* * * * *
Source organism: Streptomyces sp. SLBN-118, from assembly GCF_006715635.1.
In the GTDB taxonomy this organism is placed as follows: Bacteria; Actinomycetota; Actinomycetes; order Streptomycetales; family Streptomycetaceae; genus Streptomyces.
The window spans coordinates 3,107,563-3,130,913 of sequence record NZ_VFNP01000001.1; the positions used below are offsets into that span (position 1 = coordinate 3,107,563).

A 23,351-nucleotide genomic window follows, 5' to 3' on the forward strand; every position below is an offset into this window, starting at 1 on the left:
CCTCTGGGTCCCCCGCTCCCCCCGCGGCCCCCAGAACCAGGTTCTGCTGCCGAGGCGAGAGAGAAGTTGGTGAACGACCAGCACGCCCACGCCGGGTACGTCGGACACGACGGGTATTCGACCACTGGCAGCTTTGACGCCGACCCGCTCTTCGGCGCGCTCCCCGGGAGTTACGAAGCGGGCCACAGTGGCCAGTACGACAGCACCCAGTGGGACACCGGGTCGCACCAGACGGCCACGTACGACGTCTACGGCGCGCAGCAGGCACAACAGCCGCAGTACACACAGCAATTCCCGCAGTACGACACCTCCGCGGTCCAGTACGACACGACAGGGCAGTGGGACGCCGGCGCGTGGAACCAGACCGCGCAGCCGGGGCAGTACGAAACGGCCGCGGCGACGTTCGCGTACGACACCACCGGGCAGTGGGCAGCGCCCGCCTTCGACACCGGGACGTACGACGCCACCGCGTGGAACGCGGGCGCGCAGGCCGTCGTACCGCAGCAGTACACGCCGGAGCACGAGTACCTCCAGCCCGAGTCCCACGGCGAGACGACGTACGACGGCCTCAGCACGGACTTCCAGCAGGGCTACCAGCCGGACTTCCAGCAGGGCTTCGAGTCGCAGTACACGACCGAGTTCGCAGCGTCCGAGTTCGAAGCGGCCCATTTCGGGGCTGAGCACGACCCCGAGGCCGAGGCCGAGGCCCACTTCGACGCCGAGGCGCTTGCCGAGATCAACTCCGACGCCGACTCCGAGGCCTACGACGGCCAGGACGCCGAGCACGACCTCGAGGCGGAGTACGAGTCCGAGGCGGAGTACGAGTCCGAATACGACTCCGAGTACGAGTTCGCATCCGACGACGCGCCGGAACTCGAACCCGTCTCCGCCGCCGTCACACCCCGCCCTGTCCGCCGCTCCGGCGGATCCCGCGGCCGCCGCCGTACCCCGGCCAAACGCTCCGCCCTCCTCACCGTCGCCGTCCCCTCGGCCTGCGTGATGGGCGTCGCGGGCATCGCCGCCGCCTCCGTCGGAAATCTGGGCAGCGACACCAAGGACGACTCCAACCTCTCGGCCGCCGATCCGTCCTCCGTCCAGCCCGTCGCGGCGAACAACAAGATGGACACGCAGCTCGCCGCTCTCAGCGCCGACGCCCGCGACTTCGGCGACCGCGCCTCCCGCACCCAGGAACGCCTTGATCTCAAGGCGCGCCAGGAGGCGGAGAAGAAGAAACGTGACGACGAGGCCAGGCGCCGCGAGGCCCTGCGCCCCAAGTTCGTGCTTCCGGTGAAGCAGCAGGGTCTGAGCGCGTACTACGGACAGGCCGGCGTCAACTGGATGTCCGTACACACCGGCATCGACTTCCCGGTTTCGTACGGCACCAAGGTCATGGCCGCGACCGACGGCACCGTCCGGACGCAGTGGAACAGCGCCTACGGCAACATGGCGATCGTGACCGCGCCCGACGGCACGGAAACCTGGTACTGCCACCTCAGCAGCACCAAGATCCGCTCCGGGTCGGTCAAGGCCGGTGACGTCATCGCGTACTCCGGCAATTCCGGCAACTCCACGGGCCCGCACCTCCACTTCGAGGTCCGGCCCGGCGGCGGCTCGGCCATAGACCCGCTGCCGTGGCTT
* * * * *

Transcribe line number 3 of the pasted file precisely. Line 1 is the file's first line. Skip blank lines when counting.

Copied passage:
The window spans coordinates 3,107,563-3,130,913 of sequence record NZ_VFNP01000001.1; the positions used below are offsets into that span (position 1 = coordinate 3,107,563).